Friday, November 18, 2011

Movement and Muscles at the Elbow
 flexion and extension

Flexion and extension is probably what you think when you think what the elbow does.

biggie flexes her forearm at the elbow biggie extends her forearm at the elbow

What movements happen at this joint?

Flexion is when you pull your forearm toward your upper arm, decreasing the angle between the two segments like the definition of flexion says. Or more simply, when you bend your arm. Extension is when you straighten your arm. That is, you increase the angle between your forearm and upper arm by pulling the former away from the latter.

So you see the difference between a hinge joint, which the elbow is, and a ball and socket joint, which the shoulder is. You can move your shoulder six ways from Sunday—flex, extend, abduct, adduct, rotate in and out— but the elbow is pretty much open and shut.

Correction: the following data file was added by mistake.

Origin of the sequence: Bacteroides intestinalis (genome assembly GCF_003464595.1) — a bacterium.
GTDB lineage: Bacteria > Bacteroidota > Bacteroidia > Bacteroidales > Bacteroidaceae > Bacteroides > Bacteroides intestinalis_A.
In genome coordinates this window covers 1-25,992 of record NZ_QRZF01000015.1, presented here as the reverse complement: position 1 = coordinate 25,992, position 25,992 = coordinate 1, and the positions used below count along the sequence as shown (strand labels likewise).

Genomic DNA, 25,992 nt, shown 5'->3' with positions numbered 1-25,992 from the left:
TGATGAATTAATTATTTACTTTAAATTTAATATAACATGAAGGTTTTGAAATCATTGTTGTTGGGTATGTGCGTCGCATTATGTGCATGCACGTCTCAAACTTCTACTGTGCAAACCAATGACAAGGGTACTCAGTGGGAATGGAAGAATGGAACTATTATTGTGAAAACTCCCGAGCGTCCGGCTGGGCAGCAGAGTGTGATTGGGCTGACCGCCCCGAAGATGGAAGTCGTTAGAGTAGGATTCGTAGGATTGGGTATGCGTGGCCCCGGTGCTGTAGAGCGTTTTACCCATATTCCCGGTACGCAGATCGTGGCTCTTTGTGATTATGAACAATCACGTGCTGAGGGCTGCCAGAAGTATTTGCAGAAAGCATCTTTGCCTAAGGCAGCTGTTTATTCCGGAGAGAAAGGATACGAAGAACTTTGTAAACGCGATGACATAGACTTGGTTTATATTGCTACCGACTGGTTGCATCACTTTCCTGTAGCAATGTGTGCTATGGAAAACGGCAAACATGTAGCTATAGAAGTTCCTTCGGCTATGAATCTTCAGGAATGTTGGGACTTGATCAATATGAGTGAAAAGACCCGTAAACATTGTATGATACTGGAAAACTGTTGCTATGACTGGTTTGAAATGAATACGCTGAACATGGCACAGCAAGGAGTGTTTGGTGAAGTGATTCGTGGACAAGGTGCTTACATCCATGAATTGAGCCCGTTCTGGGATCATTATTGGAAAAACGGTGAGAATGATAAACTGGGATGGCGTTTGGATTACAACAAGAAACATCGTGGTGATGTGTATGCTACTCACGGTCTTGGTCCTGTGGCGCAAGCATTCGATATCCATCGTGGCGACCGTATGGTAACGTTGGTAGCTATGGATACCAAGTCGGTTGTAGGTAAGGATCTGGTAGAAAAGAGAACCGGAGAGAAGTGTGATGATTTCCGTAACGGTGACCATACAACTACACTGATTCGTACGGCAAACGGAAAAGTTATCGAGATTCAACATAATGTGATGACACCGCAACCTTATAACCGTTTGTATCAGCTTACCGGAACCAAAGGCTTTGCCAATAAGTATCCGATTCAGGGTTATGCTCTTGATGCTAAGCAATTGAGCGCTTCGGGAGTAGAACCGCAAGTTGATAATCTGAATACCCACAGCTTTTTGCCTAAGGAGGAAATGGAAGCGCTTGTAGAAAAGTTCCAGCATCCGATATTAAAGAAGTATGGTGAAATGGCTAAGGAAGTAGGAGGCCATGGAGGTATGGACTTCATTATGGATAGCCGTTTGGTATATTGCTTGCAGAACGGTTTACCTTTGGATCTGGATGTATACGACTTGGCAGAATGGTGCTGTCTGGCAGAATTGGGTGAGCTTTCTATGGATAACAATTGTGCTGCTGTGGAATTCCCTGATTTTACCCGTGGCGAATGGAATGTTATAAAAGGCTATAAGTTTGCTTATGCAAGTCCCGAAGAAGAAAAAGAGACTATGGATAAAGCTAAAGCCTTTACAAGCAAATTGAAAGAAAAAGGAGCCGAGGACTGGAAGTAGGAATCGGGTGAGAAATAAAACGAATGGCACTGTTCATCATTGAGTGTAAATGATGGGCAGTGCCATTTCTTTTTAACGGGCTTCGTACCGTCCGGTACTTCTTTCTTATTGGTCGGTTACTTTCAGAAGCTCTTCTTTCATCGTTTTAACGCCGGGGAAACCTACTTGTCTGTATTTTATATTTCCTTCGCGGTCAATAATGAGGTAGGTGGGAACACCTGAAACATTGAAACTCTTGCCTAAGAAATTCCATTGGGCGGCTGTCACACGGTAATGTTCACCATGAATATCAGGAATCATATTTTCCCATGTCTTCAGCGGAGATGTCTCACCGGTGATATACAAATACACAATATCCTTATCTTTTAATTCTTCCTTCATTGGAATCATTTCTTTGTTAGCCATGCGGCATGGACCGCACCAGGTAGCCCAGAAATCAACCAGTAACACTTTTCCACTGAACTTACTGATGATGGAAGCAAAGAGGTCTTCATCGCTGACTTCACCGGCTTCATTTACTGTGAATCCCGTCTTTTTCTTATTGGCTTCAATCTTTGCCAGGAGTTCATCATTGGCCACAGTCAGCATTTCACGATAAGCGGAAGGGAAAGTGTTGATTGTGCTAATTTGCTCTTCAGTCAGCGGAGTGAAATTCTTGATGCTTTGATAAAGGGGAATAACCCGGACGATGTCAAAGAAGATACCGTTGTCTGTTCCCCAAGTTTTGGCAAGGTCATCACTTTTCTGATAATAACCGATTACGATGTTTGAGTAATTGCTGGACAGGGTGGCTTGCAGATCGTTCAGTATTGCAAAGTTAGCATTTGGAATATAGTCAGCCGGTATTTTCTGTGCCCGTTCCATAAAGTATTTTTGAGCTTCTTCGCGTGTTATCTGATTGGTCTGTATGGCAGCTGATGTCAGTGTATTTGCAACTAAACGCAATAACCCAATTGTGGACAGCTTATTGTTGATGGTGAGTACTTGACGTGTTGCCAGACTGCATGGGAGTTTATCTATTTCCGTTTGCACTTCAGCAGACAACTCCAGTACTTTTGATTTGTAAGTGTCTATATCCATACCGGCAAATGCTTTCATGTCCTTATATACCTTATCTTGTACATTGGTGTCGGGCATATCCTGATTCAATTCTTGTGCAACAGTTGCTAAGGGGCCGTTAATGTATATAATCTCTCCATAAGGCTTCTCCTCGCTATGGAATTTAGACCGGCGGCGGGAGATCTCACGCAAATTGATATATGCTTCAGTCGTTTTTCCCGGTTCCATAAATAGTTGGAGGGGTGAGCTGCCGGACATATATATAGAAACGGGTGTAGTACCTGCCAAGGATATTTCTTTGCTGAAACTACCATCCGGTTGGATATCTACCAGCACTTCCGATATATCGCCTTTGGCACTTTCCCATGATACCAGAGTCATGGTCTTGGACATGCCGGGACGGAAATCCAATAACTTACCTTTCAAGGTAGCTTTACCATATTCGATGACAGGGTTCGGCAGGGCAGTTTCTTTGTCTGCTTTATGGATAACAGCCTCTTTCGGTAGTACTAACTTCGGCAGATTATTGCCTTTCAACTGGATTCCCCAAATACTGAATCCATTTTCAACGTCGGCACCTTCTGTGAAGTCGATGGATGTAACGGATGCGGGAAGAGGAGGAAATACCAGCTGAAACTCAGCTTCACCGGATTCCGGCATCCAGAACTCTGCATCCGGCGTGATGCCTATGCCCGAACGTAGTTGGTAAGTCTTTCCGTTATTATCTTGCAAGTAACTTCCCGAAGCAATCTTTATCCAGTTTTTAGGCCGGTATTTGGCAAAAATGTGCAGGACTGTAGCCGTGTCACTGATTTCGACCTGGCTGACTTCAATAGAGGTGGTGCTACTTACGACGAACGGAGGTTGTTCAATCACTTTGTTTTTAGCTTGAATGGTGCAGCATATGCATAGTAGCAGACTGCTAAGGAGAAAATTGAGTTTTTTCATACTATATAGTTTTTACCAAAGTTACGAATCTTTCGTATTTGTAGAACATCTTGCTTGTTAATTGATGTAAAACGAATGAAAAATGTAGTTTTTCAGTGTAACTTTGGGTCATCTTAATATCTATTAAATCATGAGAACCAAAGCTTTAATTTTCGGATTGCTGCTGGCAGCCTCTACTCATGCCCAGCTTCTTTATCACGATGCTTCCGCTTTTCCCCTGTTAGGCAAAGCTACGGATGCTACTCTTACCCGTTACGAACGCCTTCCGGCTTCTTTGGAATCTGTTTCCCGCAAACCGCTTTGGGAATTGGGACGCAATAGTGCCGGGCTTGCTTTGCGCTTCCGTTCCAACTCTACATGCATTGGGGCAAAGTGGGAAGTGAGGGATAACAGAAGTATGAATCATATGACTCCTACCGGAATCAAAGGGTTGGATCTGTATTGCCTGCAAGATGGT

What muscles make these movements happen?

elbow flexion elbow extension

The muscles that flex your forearm are your biceps brachii, brachialis, brachioradialis, pronator teres and supinator, all anterior muscles that pull the forearm toward the upper arm when they contract. The muscles that extend your forearm are your anconeus and triceps brachii, both posterior muscles that pull the forearm back when they contract.

What exercises make these muscles work?

Biceps brachii, brachialis, and brachioradialis can all be exercised with arm curls, pull ups, upright rows, and rock climbing, all of which involve flexing the forearm. Exercises for pronator teres and supinator involve their primary movements, pronation and supination, and will be covered in the next post.

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